In the immediate aftermath, people did what they could to put it behind them – as they did again after the second world war. (My own father, in a way that was typical of his generation, said almost nothing to me about his life in the army, no matter how much I prodded him.) But in the long western European peace since 1945, the first world war has loomed larger and larger in our imaginations. It was once described as the war to end all wars. Over time, it has become the war by which most others are measured – in spite of all the obvious differences in weaponry, motive, duration, everything. In the process, it has also become more and more clearly the event which made us “modern” – both in the sense that it accelerated the growth of our democratic structures, and loosened old class strictures, and because it made the whole population familiar with barbarity, suffering and loss on a scale never seen before. Ninety years on from the Armistice, we look at the events of 1914-18 and think we are examining our national psychic wound.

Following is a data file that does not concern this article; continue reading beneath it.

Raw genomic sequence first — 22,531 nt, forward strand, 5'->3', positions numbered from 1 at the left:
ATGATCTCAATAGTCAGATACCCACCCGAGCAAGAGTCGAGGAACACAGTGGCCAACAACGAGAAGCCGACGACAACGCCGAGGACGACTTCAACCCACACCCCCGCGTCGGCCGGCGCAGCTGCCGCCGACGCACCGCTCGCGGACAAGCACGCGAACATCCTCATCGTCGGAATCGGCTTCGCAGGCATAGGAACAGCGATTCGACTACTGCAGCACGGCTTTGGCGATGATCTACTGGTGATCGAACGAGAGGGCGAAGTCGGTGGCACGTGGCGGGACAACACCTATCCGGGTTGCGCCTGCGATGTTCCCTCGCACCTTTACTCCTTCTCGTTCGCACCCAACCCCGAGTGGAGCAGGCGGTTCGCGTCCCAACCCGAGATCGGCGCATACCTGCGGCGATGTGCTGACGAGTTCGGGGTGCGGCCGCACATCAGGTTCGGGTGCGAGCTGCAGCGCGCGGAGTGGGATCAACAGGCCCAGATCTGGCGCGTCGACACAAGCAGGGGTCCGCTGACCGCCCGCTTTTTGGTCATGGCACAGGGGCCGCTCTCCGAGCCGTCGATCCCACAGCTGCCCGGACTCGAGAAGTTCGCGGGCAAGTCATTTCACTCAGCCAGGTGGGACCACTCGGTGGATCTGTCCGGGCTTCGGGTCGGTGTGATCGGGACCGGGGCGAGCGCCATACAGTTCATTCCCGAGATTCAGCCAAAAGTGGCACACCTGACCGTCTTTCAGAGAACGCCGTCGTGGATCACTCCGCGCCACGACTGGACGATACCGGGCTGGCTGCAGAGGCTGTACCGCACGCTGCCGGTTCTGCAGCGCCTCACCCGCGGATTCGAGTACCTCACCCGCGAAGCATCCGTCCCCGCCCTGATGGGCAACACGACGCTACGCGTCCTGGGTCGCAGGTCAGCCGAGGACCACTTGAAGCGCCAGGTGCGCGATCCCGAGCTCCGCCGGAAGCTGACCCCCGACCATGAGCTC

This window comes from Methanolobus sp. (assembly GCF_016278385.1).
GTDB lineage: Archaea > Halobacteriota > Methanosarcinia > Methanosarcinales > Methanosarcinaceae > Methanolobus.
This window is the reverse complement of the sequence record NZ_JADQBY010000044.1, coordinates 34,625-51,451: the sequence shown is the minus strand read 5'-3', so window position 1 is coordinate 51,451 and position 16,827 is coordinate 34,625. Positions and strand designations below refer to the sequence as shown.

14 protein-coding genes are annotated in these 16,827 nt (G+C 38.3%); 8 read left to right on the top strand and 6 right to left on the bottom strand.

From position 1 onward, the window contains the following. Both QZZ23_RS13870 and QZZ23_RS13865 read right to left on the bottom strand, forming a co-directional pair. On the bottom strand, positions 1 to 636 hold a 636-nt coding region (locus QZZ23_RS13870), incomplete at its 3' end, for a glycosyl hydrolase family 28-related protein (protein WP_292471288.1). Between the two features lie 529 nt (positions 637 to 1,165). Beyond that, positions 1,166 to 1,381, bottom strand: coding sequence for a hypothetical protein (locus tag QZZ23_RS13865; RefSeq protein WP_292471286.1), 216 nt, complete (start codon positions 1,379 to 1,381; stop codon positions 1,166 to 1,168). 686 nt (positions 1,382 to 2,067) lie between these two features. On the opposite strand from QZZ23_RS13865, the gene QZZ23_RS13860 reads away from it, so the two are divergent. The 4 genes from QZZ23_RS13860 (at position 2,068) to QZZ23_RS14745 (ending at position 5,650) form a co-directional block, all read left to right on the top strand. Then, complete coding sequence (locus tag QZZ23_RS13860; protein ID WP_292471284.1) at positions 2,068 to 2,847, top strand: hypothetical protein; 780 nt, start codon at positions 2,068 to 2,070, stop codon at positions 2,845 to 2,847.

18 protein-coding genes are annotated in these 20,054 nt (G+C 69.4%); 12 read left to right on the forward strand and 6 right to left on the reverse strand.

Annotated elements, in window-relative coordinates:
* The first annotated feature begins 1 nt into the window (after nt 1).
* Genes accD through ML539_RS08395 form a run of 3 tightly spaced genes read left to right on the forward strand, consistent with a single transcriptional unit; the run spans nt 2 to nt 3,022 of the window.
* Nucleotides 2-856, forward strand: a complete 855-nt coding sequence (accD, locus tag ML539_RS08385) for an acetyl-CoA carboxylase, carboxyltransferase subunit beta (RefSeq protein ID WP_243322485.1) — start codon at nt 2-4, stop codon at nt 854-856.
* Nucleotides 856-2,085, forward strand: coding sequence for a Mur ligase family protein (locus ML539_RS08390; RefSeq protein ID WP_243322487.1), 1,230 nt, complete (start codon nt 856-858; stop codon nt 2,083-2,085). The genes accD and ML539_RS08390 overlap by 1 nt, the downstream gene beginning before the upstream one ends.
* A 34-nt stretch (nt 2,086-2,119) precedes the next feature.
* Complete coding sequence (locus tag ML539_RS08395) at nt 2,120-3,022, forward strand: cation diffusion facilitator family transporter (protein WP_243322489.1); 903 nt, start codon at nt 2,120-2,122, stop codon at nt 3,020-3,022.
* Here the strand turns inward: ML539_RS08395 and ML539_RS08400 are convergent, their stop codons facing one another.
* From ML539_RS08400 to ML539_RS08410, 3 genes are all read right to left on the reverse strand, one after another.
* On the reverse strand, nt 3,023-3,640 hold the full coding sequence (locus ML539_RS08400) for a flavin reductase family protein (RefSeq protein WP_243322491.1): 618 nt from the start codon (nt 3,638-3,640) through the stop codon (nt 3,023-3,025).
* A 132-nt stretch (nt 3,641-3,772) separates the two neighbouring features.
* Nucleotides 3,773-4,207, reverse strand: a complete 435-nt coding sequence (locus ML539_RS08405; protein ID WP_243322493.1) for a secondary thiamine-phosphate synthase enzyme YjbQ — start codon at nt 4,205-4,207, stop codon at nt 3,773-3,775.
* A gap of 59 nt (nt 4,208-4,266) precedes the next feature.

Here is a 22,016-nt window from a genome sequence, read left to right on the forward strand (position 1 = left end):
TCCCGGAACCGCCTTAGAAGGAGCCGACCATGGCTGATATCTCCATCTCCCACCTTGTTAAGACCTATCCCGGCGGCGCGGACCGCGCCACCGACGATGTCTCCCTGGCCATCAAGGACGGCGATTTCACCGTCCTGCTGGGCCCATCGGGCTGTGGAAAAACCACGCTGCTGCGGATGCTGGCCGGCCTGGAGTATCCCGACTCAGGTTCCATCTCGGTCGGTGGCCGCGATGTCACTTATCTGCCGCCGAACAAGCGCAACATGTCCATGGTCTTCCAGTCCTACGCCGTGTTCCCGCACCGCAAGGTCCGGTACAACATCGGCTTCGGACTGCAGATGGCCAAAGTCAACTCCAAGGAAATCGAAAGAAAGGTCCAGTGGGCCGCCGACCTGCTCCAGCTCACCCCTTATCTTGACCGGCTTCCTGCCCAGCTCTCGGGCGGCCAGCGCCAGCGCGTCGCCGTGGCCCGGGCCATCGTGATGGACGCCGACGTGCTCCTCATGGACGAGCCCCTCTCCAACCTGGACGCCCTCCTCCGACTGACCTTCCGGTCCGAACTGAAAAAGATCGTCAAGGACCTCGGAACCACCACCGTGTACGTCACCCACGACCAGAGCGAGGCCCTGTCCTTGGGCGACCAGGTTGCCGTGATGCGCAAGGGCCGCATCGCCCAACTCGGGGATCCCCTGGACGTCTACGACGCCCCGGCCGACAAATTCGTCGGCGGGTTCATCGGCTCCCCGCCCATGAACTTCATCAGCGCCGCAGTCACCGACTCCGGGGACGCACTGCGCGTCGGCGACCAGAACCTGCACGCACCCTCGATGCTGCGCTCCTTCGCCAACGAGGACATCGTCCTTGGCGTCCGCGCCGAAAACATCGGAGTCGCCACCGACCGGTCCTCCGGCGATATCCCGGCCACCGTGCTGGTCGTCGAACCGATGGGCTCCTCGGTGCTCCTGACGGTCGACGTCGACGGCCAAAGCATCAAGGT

That’s why Remembrance Day parades and ceremonies are given so much press and other kinds of attention these days (perhaps even more attention than previously, but these things are hard to measure). They exist to commemorate the dead of all wars, but they invariably revolve around images associated with the trenches – the heart-jolting pictures of people like Harry Patch floundering in the mud, or scrabbling over the lip of a trench and almost immediately being shot down. And throughout the rest of the year they are fed by other elements of national life. By the pathos and ubiquity of the large-scale memorials in our cities, and the smaller monuments in our villages – often recording the deaths of several members of the same family. By the way poetry of the first world war is drip-fed from the national curriculum into almost all our children as they become teenagers. (To the extent that even the best poets of other wars, such as Keith Douglas, are not studied at all, or made to seem somehow less good, because they don’t conform to the criteria of war poetry established by Owen, Sassoon, et al.)